Meliora – Project-Based Learning in the Humanities

Have you heard of Meliora? It is a project-based learning (PBL) initiative that offers humanities courses for secondary (ages 12-18) students. PBL is a student- and interest-centered methodology that provides opportunities for students to investigate topics of their own choosing within a defined framework. Students develop not only content knowledge, but also critical thinking, analytical, technology, research, collaboration, communication and project management skills.

In the nine years we have worked with students under the Meliora banner, we have had State finishers for the National History Day competition four of those years, and have also had four student projects advance to the National competition. We have also had students recognized multiple times at the Chicago Metro level with special awards and cash prizes. The course description for the 2019-2020 offering Breaking Barriers in Ancient History is found here.

This is the fourth year we are offering a Literature and Storytelling course. Students often enter the course lacking confidence in their writing skills and end the year having completed stories of 30-50 pages in length.We use a writers workshop approach, helping students find their own voice, including using alternative forms of storytelling, such as graphic and video formats. The 2019-2020 course Monsters, Muses & Muspellheim explores world mythologies. The course description is found here.

This year, we are offering both a junior and senior level for each of our courses. Students ages 12-14 will enter the junior course, and those aged 14-18 will enter the senior level. 14-year-old students may enroll in either level.

Meliora students also have a strong voice in how they present their evidence of learning. Formats available to them include (and are not limited to) website, documentary, spoken-word poetry, comic book, timeline, dramatic production, and traditional written thesis or story.

PBL is a methodology that is effective for all learners, as it allows for a great diversity of methods and tools to be used in project development. Since it is a process-centered approach, students learn to plan their work and to assess their own progress. Peer and facilitator (teacher) assessment is also incorporated into the process and students receive periodic formative feedback on their progress. PBL is also iterative in nature, meaning students make numerous revisions and improvements to their product before calling it “done.”

Reflection is also a part of the process, as students develop deeper metacognition. They reflect on their own learning and process, the whole class reflects on the project and the facilitator’s effectiveness, and the facilitator reflects on the project framework and implementation and ways they could be improved.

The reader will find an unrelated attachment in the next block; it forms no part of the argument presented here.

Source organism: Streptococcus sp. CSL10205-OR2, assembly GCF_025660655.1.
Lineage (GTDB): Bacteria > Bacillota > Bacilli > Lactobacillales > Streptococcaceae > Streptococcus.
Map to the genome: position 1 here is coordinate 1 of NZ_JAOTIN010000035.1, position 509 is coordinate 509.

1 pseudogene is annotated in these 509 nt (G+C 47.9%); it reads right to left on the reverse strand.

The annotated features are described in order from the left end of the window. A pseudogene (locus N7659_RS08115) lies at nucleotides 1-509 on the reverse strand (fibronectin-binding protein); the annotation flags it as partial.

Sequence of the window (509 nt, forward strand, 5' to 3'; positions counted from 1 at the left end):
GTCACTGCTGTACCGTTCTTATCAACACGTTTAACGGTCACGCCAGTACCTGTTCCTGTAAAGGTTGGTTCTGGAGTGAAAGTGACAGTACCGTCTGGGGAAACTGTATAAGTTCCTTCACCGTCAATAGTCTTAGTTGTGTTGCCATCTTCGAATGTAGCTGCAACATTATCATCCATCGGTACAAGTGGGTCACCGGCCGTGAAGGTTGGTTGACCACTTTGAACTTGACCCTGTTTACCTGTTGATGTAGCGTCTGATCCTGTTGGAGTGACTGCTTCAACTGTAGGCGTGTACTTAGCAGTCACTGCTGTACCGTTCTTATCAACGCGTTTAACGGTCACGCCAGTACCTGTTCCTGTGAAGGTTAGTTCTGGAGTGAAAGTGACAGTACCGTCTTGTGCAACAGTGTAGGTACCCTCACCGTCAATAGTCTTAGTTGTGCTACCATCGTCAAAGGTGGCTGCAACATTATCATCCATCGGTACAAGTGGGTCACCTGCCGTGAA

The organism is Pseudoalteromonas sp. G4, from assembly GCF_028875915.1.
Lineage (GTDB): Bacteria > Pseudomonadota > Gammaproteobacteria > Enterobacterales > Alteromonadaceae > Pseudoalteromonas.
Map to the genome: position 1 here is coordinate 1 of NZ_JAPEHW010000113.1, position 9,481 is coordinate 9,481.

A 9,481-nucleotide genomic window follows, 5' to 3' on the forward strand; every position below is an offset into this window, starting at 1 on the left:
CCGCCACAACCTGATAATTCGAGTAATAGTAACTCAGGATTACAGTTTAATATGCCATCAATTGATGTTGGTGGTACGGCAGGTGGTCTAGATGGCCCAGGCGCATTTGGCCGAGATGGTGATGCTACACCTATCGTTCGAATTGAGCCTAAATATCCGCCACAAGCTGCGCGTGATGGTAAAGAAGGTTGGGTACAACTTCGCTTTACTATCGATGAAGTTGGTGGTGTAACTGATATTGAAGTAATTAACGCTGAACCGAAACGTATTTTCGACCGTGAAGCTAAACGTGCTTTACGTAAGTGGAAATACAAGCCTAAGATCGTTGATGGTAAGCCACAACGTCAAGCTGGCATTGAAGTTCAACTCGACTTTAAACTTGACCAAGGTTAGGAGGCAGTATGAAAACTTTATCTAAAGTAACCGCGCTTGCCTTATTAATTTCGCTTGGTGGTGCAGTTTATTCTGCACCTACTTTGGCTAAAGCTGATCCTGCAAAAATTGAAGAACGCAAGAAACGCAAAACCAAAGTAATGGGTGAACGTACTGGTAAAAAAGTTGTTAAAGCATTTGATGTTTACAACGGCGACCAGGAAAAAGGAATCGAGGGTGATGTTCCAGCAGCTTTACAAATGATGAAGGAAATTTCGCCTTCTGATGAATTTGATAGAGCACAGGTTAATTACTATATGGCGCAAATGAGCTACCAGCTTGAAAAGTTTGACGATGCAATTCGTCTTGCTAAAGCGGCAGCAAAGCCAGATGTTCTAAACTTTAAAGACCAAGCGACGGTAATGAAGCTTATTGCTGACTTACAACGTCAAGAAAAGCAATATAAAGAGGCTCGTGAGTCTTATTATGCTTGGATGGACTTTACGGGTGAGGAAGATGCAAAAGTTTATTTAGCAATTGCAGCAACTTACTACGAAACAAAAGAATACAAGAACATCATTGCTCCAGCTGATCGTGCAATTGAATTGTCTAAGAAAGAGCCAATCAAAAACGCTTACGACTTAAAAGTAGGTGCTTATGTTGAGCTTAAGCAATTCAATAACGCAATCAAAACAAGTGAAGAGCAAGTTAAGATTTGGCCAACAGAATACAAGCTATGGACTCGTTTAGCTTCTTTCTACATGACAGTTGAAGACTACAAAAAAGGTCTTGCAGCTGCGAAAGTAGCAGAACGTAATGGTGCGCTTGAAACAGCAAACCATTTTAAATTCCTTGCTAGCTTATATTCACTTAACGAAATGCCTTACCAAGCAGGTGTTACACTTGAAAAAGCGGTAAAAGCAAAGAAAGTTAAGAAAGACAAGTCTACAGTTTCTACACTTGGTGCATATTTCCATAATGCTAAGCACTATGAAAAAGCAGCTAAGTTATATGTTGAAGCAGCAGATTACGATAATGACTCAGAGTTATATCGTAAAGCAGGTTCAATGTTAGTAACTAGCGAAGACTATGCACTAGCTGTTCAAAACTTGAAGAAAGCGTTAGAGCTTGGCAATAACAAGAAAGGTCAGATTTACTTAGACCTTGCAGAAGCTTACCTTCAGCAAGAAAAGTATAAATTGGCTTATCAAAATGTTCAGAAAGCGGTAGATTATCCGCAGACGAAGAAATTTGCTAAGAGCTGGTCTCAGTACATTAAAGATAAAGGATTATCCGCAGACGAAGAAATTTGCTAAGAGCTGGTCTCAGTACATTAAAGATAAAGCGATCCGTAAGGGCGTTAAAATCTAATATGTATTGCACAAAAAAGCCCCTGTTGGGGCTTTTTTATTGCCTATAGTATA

Finally, students present their work to a public audience. This includes a brick-and-mortar showcase, and may also include the use of social media and other virtual forms of exposition. Students’ summative assessment consists of a combination of the product they create and their public presentation, during which they further substantiate their depth of understanding.

We are very proud of the effort, energy and cognition our students put into developing “beautiful work,” and wonder if you have a teenage student(s) who is interested in joining us in the fall? Please contact us at meliora09@gmail.com for further information.

2 Comments

  1. I would like more information about this. meeting days and times, where you meet, worldview, cost and anything else you thing would be beneficial. this sounds like a great program, but i am not familiar with it.

    1. Hi Trudi!

      Thanks for reaching out. In answer to your questions:
      1. We meet on Mondays (it used to be Thursday, but I changed that this year).
      2. We have been meeting at the Nichols branch of the Naperville Public Library for several years, and will continue to do so unless I can find another cheap/free place to use.
      3. I “impose” no particular worldview. While I am myself Christian, that is not a requirement of being a Meliora student. All worldviews are welcome. Likewise, the materials we use are secular, usually consisting of trade publications, and readily-accessible primary and secondary source documents.
      4. I do not charge for the classes. Students are responsible for the costs of materials (usually minimal, available at the library, online, etc.). Students who participate in the National History Day competition will also need to pay the $50 fee which covers the costs for all competitions through the state level. Also, students are responsible for any costs for field trips.
      5. As you have undoubtedly discovered reading through this website, Meliora uses a very student-centered approach, which helps pique the students’ interest because they have “control” over a lot of the topics they dive into. A natural bi-product of this approach is that there is less structure than in a textbook-assignment-quiz/test approach. Most students love the freedom of taking charge (with guidance/planning) of their own learning. Some, however, take time to adjust to PBL methodology.

      Feel free to ask any other questions that come to mind. I recommend you plan to attend our Student Showcase & Open House the evening of May 14. Your whole family is welcome, and you’ll be able to check out work the students have done and talk to them. I will also have more detailed information on next year’s courses. You can RSVP here.

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